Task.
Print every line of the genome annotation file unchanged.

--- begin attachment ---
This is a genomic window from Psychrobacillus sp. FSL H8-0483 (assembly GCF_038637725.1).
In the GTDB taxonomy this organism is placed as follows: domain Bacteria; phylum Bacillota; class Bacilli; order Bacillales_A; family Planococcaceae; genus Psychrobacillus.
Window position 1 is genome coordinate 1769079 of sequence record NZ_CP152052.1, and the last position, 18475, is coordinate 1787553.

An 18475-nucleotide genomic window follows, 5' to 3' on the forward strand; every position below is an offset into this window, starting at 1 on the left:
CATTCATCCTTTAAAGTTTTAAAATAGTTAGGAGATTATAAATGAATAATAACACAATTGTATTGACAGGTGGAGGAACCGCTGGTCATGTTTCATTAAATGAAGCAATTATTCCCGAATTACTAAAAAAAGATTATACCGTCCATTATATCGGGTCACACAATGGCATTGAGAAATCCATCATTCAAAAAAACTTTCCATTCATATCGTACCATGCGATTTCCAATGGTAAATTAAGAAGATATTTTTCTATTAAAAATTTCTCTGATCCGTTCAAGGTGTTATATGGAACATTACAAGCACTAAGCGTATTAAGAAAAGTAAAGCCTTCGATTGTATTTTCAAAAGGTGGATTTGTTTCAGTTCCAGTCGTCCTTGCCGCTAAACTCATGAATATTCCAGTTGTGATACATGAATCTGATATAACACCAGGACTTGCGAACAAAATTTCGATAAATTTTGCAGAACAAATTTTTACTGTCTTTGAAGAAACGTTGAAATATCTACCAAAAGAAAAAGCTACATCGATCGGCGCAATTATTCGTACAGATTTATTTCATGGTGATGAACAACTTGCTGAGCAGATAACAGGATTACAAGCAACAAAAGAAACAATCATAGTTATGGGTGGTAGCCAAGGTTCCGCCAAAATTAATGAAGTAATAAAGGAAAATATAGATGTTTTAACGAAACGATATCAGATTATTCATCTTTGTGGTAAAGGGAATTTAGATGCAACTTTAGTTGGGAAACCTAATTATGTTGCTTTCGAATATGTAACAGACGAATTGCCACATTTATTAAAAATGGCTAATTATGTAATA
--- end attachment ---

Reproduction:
This is a genomic window from Psychrobacillus sp. FSL H8-0483 (assembly GCF_038637725.1).
In the GTDB taxonomy this organism is placed as follows: domain Bacteria; phylum Bacillota; class Bacilli; order Bacillales_A; family Planococcaceae; genus Psychrobacillus.
Window position 1 is genome coordinate 1769079 of sequence record NZ_CP152052.1, and the last position, 18475, is coordinate 1787553.

An 18475-nucleotide genomic window follows, 5' to 3' on the forward strand; every position below is an offset into this window, starting at 1 on the left:
CATTCATCCTTTAAAGTTTTAAAATAGTTAGGAGATTATAAATGAATAATAACACAATTGTATTGACAGGTGGAGGAACCGCTGGTCATGTTTCATTAAATGAAGCAATTATTCCCGAATTACTAAAAAAAGATTATACCGTCCATTATATCGGGTCACACAATGGCATTGAGAAATCCATCATTCAAAAAAACTTTCCATTCATATCGTACCATGCGATTTCCAATGGTAAATTAAGAAGATATTTTTCTATTAAAAATTTCTCTGATCCGTTCAAGGTGTTATATGGAACATTACAAGCACTAAGCGTATTAAGAAAAGTAAAGCCTTCGATTGTATTTTCAAAAGGTGGATTTGTTTCAGTTCCAGTCGTCCTTGCCGCTAAACTCATGAATATTCCAGTTGTGATACATGAATCTGATATAACACCAGGACTTGCGAACAAAATTTCGATAAATTTTGCAGAACAAATTTTTACTGTCTTTGAAGAAACGTTGAAATATCTACCAAAAGAAAAAGCTACATCGATCGGCGCAATTATTCGTACAGATTTATTTCATGGTGATGAACAACTTGCTGAGCAGATAACAGGATTACAAGCAACAAAAGAAACAATCATAGTTATGGGTGGTAGCCAAGGTTCCGCCAAAATTAATGAAGTAATAAAGGAAAATATAGATGTTTTAACGAAACGATATCAGATTATTCATCTTTGTGGTAAAGGGAATTTAGATGCAACTTTAGTTGGGAAACCTAATTATGTTGCTTTCGAATATGTAACAGACGAATTGCCACATTTATTAAAAATGGCTAATTATGTAATA